Seed biology is crucial to improve the nutritional value of agronomically important seeds. While seed development has been extensively studied, very little is known about the process by which the embryo emerges from the seed to complete germination. This project is aimed to a better understanding of the molecular mechanisms that control germination by identifying and characterizing key regulatory genes and conserved promoter cis-elements. Data from global gene expression analysis (micro-arrays) in the model plant Arabidopsis thaliana will be analysed to identify genes induced specifically upon germination and putatively involved in different key aspects of germination. For selected genes we will isolate the promoters of their orthologous genes in other plant species from within and outside the Brasicaceae family.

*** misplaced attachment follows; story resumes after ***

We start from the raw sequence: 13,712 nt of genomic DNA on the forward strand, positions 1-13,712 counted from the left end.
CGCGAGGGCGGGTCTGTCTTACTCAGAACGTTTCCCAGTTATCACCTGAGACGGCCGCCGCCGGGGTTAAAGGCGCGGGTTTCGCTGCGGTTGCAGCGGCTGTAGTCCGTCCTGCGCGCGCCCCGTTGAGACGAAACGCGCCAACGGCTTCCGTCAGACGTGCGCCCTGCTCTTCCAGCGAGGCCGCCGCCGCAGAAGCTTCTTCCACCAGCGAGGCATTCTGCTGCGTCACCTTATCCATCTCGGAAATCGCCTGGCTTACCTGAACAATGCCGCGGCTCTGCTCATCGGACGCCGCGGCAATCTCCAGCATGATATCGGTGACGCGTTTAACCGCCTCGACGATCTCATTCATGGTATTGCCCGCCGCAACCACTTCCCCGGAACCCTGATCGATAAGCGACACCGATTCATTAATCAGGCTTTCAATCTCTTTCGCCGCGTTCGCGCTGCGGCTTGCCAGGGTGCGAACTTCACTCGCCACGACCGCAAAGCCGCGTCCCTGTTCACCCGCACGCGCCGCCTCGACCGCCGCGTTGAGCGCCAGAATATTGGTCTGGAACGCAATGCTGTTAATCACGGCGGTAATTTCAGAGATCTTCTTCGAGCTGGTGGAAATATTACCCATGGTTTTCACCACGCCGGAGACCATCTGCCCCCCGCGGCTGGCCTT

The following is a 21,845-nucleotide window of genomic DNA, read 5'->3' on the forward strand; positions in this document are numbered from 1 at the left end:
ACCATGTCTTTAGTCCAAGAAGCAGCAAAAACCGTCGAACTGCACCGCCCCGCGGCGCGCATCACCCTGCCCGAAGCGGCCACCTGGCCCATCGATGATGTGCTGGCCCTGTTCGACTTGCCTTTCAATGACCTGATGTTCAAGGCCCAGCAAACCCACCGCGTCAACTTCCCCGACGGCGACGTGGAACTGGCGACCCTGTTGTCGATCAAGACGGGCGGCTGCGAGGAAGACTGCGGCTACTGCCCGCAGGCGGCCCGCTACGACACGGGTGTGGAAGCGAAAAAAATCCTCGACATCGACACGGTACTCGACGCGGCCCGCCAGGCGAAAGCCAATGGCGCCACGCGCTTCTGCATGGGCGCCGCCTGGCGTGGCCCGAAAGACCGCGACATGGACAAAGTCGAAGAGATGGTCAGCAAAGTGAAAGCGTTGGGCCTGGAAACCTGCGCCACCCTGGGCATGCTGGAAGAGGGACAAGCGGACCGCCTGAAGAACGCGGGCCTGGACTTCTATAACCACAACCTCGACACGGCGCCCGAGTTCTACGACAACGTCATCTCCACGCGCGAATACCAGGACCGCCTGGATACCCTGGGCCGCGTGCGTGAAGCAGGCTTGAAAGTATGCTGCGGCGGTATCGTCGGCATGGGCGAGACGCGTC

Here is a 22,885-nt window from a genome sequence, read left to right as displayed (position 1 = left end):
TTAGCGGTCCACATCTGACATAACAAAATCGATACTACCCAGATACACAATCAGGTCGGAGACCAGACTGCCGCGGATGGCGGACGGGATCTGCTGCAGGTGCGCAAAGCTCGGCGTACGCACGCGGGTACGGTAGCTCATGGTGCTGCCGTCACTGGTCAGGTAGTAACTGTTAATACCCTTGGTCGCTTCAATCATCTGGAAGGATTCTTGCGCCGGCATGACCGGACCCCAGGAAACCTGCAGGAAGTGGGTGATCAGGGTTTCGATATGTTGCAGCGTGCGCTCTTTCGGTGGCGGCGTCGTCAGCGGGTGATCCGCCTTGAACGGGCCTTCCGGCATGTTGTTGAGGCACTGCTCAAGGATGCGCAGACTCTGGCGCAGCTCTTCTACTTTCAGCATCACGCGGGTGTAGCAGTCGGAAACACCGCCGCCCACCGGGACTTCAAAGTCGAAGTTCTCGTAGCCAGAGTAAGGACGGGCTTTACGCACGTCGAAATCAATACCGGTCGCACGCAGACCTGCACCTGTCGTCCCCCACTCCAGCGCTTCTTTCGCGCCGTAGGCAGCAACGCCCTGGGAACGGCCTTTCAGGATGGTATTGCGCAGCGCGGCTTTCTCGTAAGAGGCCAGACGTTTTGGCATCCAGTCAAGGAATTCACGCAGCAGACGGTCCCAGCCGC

We will compare those promoters and perform in silico analysis to identify conserved motifs, which will be strong candidates to be functionally important cis-sequences. Identified sequences will be characterized in vivo and those being transcriptionally active will be used in a yeast one-hybrid screening with a normalized expression library containing approx. 75% of Arabidopsis transcription factors (TFs). The identified TFs will be subjected to functional analysis using reverse genetic approaches. The results from this research will abound in the complex mechanisms underlying seed germination and possibly in other intimately linked seed processes such as seed development and dormancy. The knowledge generated may benefit the crop industry by helping enhance plant fitness and by providing valuable molecular markers to use in marker- assisted breeding.
Call for proposal
See other projects for this call